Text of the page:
Tuesday 24 March 2020, 3.00pm Room LP 0.25, Law & Psychology Building

“From ‘community policing’ to ‘plural policing’ provision: Evolving understandings of ‘policing'”

This is the fifth year of our successful Annual Policing Lecture. This year we are delighted to have Professor Philip Stenning of Griffith University, Brisbane Australia.

Image of Professor Philip Stenning

Professor Philip Stenning of Griffith University, Australia

Philip will be talking about developments in policing from ‘the police’, via ‘private security’, to ‘plural policing provision’, and implications for what ‘policing’ involves, under whose auspices it is being undertaken, and how it can and should be democratically governed and held publicly accountable in the future. The lecture will draw on policing research, policy and practice.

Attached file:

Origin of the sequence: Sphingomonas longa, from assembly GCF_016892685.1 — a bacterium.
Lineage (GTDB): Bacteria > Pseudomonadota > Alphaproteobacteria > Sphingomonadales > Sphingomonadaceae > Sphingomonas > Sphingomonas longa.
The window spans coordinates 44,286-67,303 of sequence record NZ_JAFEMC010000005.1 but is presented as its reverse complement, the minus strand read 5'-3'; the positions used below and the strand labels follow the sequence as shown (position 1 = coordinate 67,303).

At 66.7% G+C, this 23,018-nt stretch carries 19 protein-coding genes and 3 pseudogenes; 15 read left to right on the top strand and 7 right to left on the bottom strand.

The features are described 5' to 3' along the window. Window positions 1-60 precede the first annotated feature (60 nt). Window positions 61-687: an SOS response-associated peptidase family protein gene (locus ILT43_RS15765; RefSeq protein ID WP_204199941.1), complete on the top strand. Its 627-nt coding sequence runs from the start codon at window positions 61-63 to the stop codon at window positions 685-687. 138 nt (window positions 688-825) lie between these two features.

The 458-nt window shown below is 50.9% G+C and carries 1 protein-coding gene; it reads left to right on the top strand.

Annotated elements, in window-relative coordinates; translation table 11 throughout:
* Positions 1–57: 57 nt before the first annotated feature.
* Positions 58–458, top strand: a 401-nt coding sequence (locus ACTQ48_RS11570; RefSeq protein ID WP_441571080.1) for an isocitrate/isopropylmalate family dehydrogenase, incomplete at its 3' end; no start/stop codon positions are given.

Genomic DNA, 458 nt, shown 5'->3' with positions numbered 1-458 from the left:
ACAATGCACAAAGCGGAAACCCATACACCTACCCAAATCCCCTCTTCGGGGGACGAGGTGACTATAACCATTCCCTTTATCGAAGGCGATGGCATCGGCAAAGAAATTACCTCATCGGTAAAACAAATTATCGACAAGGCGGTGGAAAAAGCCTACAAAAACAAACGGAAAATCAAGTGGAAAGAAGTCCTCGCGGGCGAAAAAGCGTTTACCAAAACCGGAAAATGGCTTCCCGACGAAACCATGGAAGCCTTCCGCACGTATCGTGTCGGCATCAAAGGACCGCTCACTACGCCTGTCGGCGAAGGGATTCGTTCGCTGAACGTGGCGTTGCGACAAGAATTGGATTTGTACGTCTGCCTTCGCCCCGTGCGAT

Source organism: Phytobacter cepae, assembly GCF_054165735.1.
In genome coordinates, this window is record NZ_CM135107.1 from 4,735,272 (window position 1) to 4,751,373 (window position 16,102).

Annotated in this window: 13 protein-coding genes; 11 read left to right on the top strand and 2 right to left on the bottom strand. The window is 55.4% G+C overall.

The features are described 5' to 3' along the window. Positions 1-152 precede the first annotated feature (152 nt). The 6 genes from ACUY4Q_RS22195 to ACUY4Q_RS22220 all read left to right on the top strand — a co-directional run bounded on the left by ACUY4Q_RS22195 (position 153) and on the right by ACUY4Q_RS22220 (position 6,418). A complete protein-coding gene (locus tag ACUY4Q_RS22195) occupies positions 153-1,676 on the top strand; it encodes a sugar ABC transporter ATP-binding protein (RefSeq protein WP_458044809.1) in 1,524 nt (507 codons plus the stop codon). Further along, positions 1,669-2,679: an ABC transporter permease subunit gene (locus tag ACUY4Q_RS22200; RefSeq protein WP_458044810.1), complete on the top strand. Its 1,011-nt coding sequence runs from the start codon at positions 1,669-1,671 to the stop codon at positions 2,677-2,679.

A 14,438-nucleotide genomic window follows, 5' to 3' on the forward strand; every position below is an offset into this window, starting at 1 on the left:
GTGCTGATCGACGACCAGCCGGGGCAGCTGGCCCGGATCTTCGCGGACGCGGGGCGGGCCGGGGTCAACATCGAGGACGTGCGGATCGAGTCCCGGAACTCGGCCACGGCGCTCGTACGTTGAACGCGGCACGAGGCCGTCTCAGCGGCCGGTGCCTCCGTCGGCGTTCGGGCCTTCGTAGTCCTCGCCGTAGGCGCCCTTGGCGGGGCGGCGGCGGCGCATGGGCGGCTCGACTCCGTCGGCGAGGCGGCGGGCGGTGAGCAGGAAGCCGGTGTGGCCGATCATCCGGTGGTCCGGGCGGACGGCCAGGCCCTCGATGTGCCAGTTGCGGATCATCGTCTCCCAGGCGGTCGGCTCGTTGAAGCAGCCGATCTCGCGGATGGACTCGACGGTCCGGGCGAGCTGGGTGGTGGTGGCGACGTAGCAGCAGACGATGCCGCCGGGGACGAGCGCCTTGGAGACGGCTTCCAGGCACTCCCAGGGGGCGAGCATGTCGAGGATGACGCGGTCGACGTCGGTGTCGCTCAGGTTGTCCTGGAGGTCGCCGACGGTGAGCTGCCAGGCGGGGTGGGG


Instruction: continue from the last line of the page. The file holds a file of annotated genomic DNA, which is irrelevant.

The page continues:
Philip’s academic career has taken him from England to Canada (1968-2002), New Zealand (2003-2005), back to England (2006-2011), and on to Australia (2011-2017). He is now officially ‘retired’ and living back in England, but still holds an Adjunct Professor appointment at Griffith University in Brisbane, Australia, and a Visiting Professor appointment at Leeds University here in the UK. He is also a professorial Fellow at the Australian Institute of Police Management. Policing, in all its guises, has been his principal (but certainly not only) research, teaching and publishing focus. Relevant to this lecture, his most recent major publication is his book, Governing the Police: Experiences in Six Democracies (Transaction Publishers, 2016), co-authored with Professor David Bayley, from the State University of New York at Albany.

Teas and coffees will be available from 3pm with the lecture starting at 3.30pm.

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